As I’ve said before, first thing we do, kill all the fans.

  20. David H

    15th June 2014 at 9:41 pm

    Bianca, thanks for your comment. I rather liked The City and the City, but it is a book that gets a very wide range of reactions from people. For what it’s worth, Perdido Street Station was the book I had particularly in mind when I wrote this post; and in general I think Miéville’s work is better conceptually than it is stylistically.

    On the sf front, perhaps Christopher Priest or Adam Roberts might be more your cup of tea. Try The Prestige, New Model Army, or Yellow Blue Tibia.

  21. David H

    15th June 2014 at 10:04 pm

    Hi Max. Personally, I read sf more for some nebulously-defined feeling of ‘estrangement’ – but increasingly I find that I can get that feeling more from non-sf than sf; so I guess I need to think that through a bit more…

  22. I actually really like China Mieville as a stylist. I think his persistent and creative use of unusual pre- and suff-ixes adds a very estranging layer to the language (un-, ab-, -naut, -urgy, -ocracy, dis-, -punk, -sect, -city, de- etc and etc.).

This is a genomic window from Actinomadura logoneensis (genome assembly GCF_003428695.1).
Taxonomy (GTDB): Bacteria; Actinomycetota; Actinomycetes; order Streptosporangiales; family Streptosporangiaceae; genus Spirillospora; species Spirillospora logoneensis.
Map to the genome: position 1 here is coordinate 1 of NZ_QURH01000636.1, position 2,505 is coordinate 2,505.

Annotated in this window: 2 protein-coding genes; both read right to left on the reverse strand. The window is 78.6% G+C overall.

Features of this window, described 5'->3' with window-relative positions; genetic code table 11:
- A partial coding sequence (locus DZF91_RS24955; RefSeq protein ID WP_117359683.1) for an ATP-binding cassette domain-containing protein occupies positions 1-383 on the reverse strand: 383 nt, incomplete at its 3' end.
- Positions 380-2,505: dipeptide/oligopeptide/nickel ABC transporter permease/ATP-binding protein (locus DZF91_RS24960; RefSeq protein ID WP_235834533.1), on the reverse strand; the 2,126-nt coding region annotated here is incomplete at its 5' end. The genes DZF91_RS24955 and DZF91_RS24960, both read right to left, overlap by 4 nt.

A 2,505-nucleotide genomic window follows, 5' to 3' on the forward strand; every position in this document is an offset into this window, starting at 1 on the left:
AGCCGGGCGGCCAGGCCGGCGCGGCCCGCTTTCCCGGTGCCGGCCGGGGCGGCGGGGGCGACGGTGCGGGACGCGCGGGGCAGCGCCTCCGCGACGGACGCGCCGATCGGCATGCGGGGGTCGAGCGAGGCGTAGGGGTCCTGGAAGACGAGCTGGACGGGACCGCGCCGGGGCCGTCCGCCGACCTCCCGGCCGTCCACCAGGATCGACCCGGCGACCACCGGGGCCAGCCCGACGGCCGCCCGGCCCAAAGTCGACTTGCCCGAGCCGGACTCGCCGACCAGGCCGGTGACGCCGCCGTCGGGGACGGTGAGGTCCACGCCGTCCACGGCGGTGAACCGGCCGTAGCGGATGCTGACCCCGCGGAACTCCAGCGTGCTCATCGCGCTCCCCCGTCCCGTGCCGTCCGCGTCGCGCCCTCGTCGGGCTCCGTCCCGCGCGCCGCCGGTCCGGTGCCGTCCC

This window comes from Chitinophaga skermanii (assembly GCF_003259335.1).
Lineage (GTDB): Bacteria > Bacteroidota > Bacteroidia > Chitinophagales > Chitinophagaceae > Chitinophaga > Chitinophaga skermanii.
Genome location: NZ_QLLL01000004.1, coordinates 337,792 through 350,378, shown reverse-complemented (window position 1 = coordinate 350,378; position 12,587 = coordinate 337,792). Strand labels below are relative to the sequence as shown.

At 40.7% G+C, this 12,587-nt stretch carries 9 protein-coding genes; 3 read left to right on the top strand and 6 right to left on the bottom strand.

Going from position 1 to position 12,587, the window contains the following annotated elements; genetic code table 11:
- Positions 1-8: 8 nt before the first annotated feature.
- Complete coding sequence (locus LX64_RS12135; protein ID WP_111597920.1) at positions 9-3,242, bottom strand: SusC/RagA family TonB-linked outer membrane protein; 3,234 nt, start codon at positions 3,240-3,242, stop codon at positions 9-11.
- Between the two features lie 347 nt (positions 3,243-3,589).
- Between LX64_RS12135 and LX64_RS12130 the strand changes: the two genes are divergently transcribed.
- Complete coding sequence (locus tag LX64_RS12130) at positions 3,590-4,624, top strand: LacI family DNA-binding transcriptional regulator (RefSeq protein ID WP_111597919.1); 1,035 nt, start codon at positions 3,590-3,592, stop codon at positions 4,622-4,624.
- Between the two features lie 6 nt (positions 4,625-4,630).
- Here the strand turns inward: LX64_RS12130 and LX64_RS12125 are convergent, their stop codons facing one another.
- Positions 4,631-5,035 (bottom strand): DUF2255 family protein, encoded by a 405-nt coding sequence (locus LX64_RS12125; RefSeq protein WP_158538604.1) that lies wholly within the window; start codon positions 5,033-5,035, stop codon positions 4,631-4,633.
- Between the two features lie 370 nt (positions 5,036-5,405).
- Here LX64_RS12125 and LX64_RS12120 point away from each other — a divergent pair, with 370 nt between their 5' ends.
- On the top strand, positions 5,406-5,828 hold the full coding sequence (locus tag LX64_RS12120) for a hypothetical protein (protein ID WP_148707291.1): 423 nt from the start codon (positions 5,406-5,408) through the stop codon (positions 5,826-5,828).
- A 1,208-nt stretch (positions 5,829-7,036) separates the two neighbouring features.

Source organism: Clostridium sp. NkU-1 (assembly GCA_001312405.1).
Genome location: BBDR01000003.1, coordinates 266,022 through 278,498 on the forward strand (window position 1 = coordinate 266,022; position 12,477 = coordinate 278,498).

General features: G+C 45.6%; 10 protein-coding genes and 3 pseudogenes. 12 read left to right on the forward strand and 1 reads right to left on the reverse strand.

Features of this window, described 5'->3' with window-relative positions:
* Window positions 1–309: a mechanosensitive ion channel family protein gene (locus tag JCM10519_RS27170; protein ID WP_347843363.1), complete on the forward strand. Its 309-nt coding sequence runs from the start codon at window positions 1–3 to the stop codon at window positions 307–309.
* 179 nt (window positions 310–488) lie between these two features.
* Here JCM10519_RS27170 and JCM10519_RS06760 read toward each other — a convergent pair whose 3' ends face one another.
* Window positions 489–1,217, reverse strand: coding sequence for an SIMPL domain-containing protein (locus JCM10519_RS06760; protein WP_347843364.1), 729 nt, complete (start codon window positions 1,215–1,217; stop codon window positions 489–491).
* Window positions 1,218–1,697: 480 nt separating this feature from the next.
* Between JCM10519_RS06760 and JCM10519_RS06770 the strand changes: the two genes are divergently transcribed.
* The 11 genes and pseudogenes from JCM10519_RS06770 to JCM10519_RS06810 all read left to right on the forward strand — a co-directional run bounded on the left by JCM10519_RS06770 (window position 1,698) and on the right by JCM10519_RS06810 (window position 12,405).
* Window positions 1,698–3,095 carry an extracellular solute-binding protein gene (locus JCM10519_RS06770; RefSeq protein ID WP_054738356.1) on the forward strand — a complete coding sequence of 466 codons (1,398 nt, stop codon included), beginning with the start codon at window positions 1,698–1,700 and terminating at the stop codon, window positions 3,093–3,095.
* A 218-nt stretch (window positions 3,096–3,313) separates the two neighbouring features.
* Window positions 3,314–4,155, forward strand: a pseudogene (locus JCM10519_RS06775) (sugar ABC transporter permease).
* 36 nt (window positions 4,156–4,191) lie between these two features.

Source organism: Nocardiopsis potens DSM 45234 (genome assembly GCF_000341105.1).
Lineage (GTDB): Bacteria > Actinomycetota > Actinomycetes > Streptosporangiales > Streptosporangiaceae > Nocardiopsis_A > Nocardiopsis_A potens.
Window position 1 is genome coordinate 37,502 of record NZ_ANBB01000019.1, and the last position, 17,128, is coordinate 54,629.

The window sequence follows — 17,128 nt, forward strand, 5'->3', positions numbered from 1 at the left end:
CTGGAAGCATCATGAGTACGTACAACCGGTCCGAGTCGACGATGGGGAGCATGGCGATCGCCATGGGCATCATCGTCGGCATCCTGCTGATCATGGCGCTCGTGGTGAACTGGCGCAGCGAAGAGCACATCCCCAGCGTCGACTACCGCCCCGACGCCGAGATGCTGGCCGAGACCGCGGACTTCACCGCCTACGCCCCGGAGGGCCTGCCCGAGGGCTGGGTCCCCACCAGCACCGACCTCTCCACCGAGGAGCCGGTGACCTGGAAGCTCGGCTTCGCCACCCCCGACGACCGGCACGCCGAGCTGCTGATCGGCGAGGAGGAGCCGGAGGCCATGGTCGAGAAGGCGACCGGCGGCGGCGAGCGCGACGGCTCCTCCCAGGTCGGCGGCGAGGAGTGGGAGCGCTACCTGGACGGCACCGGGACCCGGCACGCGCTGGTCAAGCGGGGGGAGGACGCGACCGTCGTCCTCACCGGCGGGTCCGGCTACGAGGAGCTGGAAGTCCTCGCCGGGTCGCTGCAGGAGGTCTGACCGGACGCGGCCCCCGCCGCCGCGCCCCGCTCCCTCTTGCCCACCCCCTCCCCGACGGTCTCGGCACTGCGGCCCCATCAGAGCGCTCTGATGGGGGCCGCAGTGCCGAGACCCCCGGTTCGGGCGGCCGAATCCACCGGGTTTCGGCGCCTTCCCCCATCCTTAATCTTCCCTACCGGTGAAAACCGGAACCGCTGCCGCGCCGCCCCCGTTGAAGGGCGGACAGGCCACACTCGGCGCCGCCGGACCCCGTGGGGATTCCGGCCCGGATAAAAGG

So when he wants, for example, to describe a creature that travels through various cultures’ end-times (as in Kraken), rather than neologising some fantastical terminology, he’ll create a compound noun by adding one of these pre/suffixes onto some already existing (albeit often abstract) terminology, to create words like “eschatonaut”. The fact that he uses so many such prefixes and suffixes to colour, estrange and to “other” everyday language (rather than the genre-standard of often unpronounceable neologisims), gives his writing a stylistic identity truly its own.

    I also think that, on the level of the sentence, he writes very, very well. Take this from Iron Council: